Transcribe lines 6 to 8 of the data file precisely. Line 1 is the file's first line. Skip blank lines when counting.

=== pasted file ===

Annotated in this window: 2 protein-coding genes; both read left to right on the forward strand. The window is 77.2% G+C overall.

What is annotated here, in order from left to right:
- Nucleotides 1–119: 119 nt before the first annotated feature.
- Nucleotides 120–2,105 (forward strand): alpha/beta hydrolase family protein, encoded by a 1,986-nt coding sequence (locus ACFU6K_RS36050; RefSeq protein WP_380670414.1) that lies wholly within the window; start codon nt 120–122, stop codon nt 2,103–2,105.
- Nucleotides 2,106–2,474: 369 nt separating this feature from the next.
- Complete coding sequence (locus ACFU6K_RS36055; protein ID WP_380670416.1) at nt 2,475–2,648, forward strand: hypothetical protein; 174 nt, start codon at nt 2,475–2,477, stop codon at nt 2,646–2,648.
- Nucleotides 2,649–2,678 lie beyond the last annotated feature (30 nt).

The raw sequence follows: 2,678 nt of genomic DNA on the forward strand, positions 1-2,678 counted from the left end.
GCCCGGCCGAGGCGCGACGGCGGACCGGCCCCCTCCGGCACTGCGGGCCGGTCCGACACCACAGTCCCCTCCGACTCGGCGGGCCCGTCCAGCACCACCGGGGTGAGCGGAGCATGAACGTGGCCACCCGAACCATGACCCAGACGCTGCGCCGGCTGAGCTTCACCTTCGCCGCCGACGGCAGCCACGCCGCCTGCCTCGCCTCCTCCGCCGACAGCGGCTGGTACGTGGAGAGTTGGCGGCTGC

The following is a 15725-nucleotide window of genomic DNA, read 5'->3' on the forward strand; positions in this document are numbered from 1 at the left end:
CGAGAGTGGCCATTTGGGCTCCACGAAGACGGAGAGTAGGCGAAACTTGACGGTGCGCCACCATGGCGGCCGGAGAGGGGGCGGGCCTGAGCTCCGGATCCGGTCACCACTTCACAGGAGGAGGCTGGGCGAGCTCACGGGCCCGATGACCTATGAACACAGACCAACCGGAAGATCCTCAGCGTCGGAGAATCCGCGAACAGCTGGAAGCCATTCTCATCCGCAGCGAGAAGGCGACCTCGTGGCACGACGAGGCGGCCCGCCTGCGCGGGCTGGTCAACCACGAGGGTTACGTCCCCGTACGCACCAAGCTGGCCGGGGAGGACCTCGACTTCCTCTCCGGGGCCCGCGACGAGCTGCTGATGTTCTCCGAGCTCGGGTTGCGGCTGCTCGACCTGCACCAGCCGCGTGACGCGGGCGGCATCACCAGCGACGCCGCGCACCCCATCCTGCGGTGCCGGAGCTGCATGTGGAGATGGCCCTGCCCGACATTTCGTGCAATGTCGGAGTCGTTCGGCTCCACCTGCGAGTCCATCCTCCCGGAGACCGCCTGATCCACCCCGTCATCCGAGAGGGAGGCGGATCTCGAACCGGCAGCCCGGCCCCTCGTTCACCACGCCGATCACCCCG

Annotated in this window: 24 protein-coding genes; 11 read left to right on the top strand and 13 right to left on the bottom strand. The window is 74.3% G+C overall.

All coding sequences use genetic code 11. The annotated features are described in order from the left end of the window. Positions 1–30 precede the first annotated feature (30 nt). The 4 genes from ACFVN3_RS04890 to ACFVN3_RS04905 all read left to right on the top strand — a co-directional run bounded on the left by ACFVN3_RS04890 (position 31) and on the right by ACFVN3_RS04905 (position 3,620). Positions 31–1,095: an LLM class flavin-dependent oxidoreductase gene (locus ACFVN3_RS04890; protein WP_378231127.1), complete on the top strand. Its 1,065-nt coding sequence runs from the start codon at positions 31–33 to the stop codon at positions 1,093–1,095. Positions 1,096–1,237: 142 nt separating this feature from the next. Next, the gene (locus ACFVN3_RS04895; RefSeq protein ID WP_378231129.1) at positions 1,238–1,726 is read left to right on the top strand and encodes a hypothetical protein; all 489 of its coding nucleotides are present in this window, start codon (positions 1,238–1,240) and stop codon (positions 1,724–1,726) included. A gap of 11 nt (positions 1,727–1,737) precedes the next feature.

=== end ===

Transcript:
- Complete coding sequence (locus ACFU6K_RS36055; protein ID WP_380670416.1) at nt 2,475–2,648, forward strand: hypothetical protein; 174 nt, start codon at nt 2,475–2,477, stop codon at nt 2,646–2,648.
- Nucleotides 2,649–2,678 lie beyond the last annotated feature (30 nt).

The raw sequence follows: 2,678 nt of genomic DNA on the forward strand, positions 1-2,678 counted from the left end.